How to Care for a Samoyed
It’s easy to fall in love with a Samoyed. These happy, beautiful canines sport a charming personality. The American Kennel Club describes them as “adaptable, friendly and gentle.” As likeable as they are, the Samoyed’s care needs are substantial. He’s not the dog for you if you aren’t fond of white dog hair, don’t like exercise and — perhaps — live in a hot climate.
When you purchase a Samoyed puppy, buy from a responsible breeder. Someone familiar with her dogs and their personalities can help match you with the right puppy.
The Samoyed’s thick white coat requires regular grooming to keep it from matting and to prevent your house from being overwhelmed by dog hair.
Twice a year, each spring and fall, Sammies blow their coats. While a weekly brushing suffices most of the time, you should groom him daily during the semi-annual blowout. Your Samoyed doesn’t require frequent bathing — three times a year should do it, unless he gets very dirty.
Exercise and Training
A Sammie needs a lot of exercise. In addition to daily walks, he should have a large, fenced-in yard in which to play. The Sammie loves kids and makes a fine family dog. Active children can wear themselves and their dog out quite happily.
Take your Samoyed to puppy kindergarten and obedience school. As sweet as he is, your Sammie is likely to have a stubborn streak. Early and positive, consistent training can make him a good citizen. Don’t forget he’s a member of the AKC working dog group. He enjoys having a job. Besides the usual canine sports in which he can shine, such as agility, Flyball and obedience, the two of you can participate in Northern pastimes, including sledding. Reindeer herding, anyone?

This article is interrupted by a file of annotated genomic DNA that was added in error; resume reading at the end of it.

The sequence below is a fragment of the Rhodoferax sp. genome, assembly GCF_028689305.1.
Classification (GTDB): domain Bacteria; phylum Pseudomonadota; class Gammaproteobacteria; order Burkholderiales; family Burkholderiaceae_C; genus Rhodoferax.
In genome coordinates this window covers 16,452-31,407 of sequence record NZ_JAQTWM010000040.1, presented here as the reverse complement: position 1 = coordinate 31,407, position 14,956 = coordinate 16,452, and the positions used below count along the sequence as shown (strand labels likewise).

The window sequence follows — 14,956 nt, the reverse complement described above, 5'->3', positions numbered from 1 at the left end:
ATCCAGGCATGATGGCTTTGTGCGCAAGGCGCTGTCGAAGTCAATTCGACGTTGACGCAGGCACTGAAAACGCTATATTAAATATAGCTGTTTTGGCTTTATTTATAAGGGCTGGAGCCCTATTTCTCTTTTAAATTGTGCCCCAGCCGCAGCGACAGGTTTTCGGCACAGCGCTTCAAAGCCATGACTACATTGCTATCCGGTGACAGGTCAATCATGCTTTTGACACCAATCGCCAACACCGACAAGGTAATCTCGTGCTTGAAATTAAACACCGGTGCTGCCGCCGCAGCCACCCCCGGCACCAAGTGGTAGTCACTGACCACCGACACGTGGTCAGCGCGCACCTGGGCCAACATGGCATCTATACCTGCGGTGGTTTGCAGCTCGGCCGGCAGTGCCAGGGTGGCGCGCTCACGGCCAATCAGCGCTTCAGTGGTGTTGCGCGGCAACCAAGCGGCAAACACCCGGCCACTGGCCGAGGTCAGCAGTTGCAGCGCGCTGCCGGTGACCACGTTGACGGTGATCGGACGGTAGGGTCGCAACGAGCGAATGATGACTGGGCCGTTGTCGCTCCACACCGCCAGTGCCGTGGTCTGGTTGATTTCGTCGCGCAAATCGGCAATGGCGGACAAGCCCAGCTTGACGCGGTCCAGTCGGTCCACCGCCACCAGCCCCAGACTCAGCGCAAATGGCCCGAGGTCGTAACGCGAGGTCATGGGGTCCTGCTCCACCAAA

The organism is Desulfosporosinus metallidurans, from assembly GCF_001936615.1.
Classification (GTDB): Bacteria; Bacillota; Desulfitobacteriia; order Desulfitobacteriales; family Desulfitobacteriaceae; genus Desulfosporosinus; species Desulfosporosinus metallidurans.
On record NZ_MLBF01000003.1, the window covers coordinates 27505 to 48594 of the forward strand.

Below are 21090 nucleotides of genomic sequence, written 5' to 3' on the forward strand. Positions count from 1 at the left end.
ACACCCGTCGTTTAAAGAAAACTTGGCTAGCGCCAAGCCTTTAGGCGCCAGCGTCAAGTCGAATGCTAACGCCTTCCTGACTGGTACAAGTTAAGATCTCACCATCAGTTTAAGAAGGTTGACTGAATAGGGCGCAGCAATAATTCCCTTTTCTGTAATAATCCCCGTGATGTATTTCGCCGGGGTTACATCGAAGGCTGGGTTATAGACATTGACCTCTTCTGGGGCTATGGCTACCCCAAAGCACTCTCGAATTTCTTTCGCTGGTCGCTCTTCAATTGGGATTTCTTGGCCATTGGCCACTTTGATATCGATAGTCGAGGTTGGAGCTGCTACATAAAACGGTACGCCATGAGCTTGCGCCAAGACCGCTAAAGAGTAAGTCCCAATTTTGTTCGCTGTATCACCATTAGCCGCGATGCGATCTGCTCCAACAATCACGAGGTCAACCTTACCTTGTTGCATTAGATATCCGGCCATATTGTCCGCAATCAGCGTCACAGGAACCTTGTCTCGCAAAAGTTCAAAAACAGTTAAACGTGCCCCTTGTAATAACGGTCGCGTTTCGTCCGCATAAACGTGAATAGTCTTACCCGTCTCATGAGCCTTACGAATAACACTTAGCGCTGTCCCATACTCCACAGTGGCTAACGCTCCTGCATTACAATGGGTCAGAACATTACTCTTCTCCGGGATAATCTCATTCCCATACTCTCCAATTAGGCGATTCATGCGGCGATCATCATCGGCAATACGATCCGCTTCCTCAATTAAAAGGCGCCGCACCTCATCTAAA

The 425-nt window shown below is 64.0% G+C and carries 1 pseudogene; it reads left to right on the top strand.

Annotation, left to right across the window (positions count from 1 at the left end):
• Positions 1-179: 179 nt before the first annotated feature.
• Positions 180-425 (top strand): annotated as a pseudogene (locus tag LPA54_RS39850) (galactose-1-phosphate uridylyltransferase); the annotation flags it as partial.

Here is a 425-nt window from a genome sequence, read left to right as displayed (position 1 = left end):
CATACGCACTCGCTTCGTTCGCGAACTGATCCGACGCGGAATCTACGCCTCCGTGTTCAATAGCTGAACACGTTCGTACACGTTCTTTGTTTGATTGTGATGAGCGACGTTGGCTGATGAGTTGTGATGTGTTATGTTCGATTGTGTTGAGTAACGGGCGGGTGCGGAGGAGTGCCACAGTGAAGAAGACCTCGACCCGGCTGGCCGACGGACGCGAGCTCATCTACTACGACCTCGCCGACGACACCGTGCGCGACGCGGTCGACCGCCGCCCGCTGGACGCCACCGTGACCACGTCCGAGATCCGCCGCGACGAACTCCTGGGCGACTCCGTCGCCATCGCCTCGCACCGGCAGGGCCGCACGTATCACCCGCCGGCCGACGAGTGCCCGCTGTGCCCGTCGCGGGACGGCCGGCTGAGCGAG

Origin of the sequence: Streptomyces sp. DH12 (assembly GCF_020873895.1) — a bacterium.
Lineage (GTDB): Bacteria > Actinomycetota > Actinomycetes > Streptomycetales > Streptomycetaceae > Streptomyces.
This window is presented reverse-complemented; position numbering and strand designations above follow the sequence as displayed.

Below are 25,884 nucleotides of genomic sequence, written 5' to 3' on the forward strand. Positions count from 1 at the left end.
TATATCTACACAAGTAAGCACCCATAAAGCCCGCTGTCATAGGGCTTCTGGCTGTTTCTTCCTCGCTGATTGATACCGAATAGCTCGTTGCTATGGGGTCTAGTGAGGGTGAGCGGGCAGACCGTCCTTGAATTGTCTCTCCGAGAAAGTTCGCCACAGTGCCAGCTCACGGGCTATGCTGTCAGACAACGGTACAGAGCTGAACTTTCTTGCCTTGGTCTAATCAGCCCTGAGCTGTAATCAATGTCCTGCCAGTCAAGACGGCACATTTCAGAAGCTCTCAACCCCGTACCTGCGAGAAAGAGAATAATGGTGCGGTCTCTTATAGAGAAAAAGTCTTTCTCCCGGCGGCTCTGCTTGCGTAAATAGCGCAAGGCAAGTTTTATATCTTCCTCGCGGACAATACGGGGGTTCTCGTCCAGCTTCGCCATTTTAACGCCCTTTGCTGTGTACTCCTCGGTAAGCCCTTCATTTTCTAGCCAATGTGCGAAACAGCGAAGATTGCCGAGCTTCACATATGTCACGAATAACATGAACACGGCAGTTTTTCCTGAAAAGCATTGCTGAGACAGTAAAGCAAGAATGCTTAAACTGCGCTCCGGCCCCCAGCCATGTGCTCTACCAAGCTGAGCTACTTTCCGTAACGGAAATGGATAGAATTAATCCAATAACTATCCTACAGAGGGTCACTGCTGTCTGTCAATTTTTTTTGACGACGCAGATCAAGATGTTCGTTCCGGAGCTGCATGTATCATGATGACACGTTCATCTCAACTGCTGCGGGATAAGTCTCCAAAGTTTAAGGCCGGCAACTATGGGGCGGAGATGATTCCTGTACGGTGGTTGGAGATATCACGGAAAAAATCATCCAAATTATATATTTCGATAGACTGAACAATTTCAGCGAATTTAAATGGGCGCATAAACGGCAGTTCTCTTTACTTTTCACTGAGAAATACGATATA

Sammies are generally healthy, but like most purebred dogs, they are prone to a few genetic issues. Remember that this is a Northern breed who doesn’t do well in heat and humidity.
In hot weather, keep your Samoyed in an air-conditioned area, and take him for walks or other exercise in the cool of the morning and evening. Skin problems, such as hot spots, plague Sammies. You can avoid some skin issues by keeping your dog on a topical or oral monthly flea and tick preventive.
Hip dysplasia, a congenital hip joint malformation, occurs in the breed. Seriously affected dogs may require surgery. Older Samoyeds may experience diabetes, hypothyroidism — low thyroid hormone production — and heart disease. Progressive retinal atrophy, which eventually causes blindness, usually appears in young adult dogs.